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Sleep. 2010 Sep;33(9):1159-64.

Insomnia with short sleep duration and mortality: the Penn State cohort.

Author information

1
Sleep Research and Treatment Center, Department of Psychiatry, Pennsylvania State University College of Medicine, Hershey, PA 17033, USA. avgontzas@psu.edu

Abstract

STUDY OBJECTIVES:

Because insomnia with objective short sleep duration is associated with increased morbidity, we examined the effects of this insomnia subtype on all-cause mortality.

DESIGN:

Longitudinal.

SETTING:

Sleep laboratory.

PARTICIPANTS:

1,741 men and women randomly selected from Central Pennsylvania.

MEASUREMENTS:

Participants were studied in the sleep laboratory and were followed-up for 14 years (men) and 10 years (women). "Insomnia" was defined by a complaint of insomnia with duration > or = 1 year. "Normal sleeping" was defined as absence of insomnia. Polysomnographic sleep duration was classified into two categories: the "normal sleep duration group" subjects who slept > or = 6 h and the "short sleep duration group" subjects who slept < 6 h. We adjusted for age, race, education, body mass index, smoking, alcohol, depression, sleep disordered breathing, and sampling weight.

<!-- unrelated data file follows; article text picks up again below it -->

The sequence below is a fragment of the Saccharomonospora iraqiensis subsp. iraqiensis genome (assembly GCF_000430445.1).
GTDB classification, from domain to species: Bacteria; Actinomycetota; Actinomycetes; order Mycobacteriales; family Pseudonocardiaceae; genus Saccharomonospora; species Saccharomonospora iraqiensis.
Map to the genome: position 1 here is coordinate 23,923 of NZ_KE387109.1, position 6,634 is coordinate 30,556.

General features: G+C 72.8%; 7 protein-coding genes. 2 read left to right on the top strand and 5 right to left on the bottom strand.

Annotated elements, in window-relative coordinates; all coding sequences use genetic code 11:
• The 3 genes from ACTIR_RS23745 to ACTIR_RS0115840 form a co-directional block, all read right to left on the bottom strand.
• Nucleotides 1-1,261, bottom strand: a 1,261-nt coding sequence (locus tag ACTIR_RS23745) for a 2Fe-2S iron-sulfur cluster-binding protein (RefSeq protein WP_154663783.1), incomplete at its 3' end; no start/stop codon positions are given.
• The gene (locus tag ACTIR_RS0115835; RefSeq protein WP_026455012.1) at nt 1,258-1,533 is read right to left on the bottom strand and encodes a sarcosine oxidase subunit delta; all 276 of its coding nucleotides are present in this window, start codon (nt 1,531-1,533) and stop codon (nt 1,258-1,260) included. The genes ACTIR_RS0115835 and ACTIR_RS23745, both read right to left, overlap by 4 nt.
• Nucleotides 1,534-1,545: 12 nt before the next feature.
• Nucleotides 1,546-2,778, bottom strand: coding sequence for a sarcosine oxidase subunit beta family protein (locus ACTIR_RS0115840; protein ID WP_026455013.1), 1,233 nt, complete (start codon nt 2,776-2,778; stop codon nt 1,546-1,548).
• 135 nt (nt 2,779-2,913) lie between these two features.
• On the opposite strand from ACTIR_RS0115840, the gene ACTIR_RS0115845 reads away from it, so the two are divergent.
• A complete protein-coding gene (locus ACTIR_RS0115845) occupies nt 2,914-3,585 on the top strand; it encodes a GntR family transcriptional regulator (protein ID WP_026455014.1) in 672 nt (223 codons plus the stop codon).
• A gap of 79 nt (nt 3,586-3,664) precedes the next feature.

RESULTS:

The mortality rate was 21% for men and 5% for women. In men, mortality risk was significantly increased in insomniacs who slept less than 6 hours compared to the "normal sleep duration, no insomnia" group, (OR = 4.00, CI 1.14-13.99) after adjusting for diabetes, hypertension, and other confounders. Furthermore, there was a marginally significant trend (P = 0.15) towards higher mortality risk from insomnia and short sleep in patients with diabetes or hypertension (OR = 7.17, 95% CI 1.41-36.62) than in those without these comorbid conditions (OR = 1.45, 95% CI 0.13-16.14). In women, mortality was not associated with insomnia and short sleep duration.

CONCLUSIONS:

Insomnia with objective short sleep duration in men is associated with increased mortality, a risk that has been underestimated.

PMID:
20857861
PMCID:
PMC2938855
[Indexed for MEDLINE]
Free PMC Article
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